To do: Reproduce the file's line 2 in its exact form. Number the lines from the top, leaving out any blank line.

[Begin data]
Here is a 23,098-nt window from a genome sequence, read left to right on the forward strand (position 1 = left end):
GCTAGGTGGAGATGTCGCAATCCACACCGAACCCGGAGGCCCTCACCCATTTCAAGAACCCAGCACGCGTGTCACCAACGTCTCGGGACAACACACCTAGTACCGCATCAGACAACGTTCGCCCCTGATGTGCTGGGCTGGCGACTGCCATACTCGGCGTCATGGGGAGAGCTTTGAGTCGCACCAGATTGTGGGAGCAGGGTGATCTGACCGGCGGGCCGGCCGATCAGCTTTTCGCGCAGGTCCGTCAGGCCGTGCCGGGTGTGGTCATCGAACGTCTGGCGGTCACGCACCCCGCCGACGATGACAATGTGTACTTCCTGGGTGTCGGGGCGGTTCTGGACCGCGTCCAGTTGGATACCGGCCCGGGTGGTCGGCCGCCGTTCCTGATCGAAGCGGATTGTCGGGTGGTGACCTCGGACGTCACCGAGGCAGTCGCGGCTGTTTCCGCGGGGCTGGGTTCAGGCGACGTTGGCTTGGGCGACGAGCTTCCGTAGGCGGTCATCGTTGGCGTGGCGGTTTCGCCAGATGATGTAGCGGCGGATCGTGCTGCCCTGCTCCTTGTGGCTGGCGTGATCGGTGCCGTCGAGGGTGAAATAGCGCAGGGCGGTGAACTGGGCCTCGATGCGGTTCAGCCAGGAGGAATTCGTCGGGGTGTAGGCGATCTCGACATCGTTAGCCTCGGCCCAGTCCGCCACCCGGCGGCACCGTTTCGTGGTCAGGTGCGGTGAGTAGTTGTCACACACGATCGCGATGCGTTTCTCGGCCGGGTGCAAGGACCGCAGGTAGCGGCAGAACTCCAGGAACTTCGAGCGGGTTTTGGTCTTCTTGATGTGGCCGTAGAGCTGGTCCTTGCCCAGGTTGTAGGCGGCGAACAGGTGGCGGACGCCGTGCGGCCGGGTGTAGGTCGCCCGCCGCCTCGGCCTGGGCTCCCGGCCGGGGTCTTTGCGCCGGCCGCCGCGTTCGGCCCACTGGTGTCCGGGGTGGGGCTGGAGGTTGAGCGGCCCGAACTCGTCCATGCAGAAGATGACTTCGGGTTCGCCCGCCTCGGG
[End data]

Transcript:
GCTAGGTGGAGATGTCGCAATCCACACCGAACCCGGAGGCCCTCACCCATTTCAAGAACCCAGCACGCGTGTCACCAACGTCTCGGGACAACACACCTAGTACCGCATCAGACAACGTTCGCCCCTGATGTGCTGGGCTGGCGACTGCCATACTCGGCGTCATGGGGAGAGCTTTGAGTCGCACCAGATTGTGGGAGCAGGGTGATCTGACCGGCGGGCCGGCCGATCAGCTTTTCGCGCAGGTCCGTCAGGCCGTGCCGGGTGTGGTCATCGAACGTCTGGCGGTCACGCACCCCGCCGACGATGACAATGTGTACTTCCTGGGTGTCGGGGCGGTTCTGGACCGCGTCCAGTTGGATACCGGCCCGGGTGGTCGGCCGCCGTTCCTGATCGAAGCGGATTGTCGGGTGGTGACCTCGGACGTCACCGAGGCAGTCGCGGCTGTTTCCGCGGGGCTGGGTTCAGGCGACGTTGGCTTGGGCGACGAGCTTCCGTAGGCGGTCATCGTTGGCGTGGCGGTTTCGCCAGATGATGTAGCGGCGGATCGTGCTGCCCTGCTCCTTGTGGCTGGCGTGATCGGTGCCGTCGAGGGTGAAATAGCGCAGGGCGGTGAACTGGGCCTCGATGCGGTTCAGCCAGGAGGAATTCGTCGGGGTGTAGGCGATCTCGACATCGTTAGCCTCGGCCCAGTCCGCCACCCGGCGGCACCGTTTCGTGGTCAGGTGCGGTGAGTAGTTGTCACACACGATCGCGATGCGTTTCTCGGCCGGGTGCAAGGACCGCAGGTAGCGGCAGAACTCCAGGAACTTCGAGCGGGTTTTGGTCTTCTTGATGTGGCCGTAGAGCTGGTCCTTGCCCAGGTTGTAGGCGGCGAACAGGTGGCGGACGCCGTGCGGCCGGGTGTAGGTCGCCCGCCGCCTCGGCCTGGGCTCCCGGCCGGGGTCTTTGCGCCGGCCGCCGCGTTCGGCCCACTGGTGTCCGGGGTGGGGCTGGAGGTTGAGCGGCCCGAACTCGTCCATGCAGAAGATGACTTCGGGTTCGCCCGCCTCGGG